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Laser Engraving and How it WorksUpdated 2 years ago

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Printing Categories used for Quadra Products

All the Products in the Quadra App's catalog have different styles of printing. If you would like to see what type of printing will be used on the product you would like to launch, first select the product from the product catalog. Selecting the product will bring you to the product details page. Located under the product name is the print type. Image A-2 shows an example.

All the printing is done automatically for you and there is no way to change print styles on each product, but if you would like to know more about the way your products will be printed we invite you to read our articles regarding the different printing processes. This article will cover Laser Engraving.A-2

What is Laser Engraving?

A laser engraver is a machine that uses a CO2 laser to cut through and etch into materials such as wood and some metals. Depending on the intensity and focus of the laser its beam can cut through materials or simply etch designs into them.

How does Laser Engraving work?

The CO2 laser was invented in 1964 by Kumar Patel and is the most powerful and useful laser that has ever been invented. The laser is made up of a molecular gas that contains many elements, one of which is carbon dioxide, for which the laser was named.

The CO2 laser works by directing a laser at a material, the intense heat of the beam incinerates the materials as the laser comes into contact with them. There are different settings that you can use to change the way the laser will cut. These settings change with every material you decide to use but the principals are the same. For shallow etching the laser is going to be  put on a lower power. The exact power setting used depends on how hard the material you are cutting is. In addition to etching designs, the laser can also cut through the material, this will naturally require a higher power setting to achieve.

The last setting that can be changed is the focus of the beam. The laser is focused by directing the beam through a lens that will narrow and refine the beam to fit the width of the cut you would like. As the beam gets less focused the cut is going to be wider, while the more focused the beam the narrower the cut. These changes are important because many designs have varying amounts of detail. You can see the level of detail that can be attained in image A-3.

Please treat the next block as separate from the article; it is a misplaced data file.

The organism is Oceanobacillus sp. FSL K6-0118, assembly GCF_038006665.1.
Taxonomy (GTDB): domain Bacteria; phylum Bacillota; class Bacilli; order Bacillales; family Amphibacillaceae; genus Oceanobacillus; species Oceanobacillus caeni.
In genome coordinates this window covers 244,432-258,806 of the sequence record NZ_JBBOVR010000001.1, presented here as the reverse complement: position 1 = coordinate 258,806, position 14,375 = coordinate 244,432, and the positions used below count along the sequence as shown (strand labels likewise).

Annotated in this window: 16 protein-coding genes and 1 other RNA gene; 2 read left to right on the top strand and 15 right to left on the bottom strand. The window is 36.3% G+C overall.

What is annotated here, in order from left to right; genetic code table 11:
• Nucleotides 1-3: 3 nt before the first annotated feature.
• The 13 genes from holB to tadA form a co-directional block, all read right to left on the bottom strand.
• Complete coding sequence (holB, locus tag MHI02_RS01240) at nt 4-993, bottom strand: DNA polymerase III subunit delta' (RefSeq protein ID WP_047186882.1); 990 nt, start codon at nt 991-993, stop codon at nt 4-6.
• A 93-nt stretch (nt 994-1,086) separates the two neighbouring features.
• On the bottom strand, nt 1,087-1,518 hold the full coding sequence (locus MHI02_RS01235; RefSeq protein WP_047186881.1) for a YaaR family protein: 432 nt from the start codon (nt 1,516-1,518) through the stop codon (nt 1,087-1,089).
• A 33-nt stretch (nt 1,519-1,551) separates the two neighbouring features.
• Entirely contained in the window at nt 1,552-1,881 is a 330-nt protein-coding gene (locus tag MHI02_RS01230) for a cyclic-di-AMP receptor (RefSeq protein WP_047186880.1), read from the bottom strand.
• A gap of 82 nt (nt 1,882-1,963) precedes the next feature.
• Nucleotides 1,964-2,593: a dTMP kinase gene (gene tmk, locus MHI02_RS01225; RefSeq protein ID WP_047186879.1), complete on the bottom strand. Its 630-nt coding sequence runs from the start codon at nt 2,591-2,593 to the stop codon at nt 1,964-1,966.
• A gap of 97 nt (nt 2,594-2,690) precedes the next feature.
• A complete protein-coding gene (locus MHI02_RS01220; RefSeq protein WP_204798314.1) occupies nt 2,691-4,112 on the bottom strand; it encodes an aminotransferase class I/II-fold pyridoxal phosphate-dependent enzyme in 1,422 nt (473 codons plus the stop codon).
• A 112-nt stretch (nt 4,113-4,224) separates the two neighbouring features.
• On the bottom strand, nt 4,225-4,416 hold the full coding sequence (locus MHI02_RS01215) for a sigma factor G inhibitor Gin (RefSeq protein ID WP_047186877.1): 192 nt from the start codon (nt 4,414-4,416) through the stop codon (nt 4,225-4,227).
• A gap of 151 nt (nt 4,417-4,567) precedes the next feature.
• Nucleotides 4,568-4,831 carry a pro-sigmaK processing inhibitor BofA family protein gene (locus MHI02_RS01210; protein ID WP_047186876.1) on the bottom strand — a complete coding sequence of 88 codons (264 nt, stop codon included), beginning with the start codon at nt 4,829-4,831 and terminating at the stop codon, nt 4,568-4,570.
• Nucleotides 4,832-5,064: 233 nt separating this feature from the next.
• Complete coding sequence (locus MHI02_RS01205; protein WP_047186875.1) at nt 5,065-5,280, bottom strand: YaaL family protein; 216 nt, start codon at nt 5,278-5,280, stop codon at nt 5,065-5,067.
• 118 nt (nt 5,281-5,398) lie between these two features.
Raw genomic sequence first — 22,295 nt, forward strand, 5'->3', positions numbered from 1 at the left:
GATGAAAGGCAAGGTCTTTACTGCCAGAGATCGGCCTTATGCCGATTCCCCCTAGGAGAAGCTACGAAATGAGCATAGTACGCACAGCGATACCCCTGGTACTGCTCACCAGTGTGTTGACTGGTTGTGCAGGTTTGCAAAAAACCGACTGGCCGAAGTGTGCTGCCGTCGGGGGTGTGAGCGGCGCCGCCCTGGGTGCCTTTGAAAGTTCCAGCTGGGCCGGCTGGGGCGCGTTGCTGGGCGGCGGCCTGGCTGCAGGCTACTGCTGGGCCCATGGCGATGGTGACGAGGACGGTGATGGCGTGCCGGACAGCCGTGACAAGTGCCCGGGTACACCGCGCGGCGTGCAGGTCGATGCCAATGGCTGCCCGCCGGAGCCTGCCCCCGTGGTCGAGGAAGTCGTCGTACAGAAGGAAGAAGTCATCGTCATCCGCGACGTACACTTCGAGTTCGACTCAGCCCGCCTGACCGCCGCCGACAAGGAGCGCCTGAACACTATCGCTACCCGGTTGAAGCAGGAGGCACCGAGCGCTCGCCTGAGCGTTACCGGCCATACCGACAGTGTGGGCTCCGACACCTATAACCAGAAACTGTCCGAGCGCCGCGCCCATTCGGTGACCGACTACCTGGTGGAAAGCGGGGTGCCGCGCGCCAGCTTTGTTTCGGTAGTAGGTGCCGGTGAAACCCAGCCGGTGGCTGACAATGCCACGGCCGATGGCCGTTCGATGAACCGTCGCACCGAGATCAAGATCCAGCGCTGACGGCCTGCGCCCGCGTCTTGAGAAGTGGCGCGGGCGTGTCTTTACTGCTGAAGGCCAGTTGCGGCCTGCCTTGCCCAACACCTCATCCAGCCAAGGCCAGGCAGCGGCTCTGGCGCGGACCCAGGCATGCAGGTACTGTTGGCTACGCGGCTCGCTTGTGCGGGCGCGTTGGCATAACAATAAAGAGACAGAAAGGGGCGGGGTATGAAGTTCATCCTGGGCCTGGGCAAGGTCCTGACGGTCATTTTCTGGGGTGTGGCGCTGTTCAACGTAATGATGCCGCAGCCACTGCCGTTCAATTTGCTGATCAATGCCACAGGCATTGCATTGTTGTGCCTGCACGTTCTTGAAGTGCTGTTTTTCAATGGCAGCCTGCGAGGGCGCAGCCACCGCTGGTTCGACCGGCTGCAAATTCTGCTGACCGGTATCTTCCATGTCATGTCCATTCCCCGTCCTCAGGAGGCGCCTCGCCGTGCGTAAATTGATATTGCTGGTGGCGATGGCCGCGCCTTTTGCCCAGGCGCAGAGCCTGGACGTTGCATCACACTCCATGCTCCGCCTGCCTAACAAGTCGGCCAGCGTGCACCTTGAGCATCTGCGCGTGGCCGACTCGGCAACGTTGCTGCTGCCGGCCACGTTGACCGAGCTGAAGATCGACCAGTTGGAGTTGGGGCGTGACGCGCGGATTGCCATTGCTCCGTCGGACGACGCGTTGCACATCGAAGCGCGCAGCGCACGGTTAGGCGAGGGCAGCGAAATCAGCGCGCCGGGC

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What Materials can be Laser Engraved?

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Cut through:

  • wood
  • paper
  • cork
  • some kinds of plastics
  • metal

Engraving:

  • wood
  • cardboard
  • aluminum
  • stainless steel
  • plastic
  • marble
  • stone
  • tile
  • glass
  • etc.


Raster vs Vector Engraving

There are two different ways that the laser engraver will engrave your design into the material. The first is raster engraving. Raster engraving means that the engraver will start in the top left corner of the material and start engraving the design one row at a time similar to the way a jet printer will print ink on a paper. Raster engraving takes longer than vector engraving but the difference is relatively minimal. If you would like to see an example of a raster engraved design check out the first video down below.

The second etching method is vector engraving. Vector designs are based on shape instead of location. Vector engraving uses geometry to cut out first one shape and then the next until the design is completed. This means that, instead of engraving the design from top to bottom one line at a time, the vector engraving style will engrave one shape at a time. If you would like to see an example of a vector engraved design check out the second video down below.




If you would like to see laser engraving in action check out these videos!

This is an example of raster engraving:



This is an example of vector engraving:






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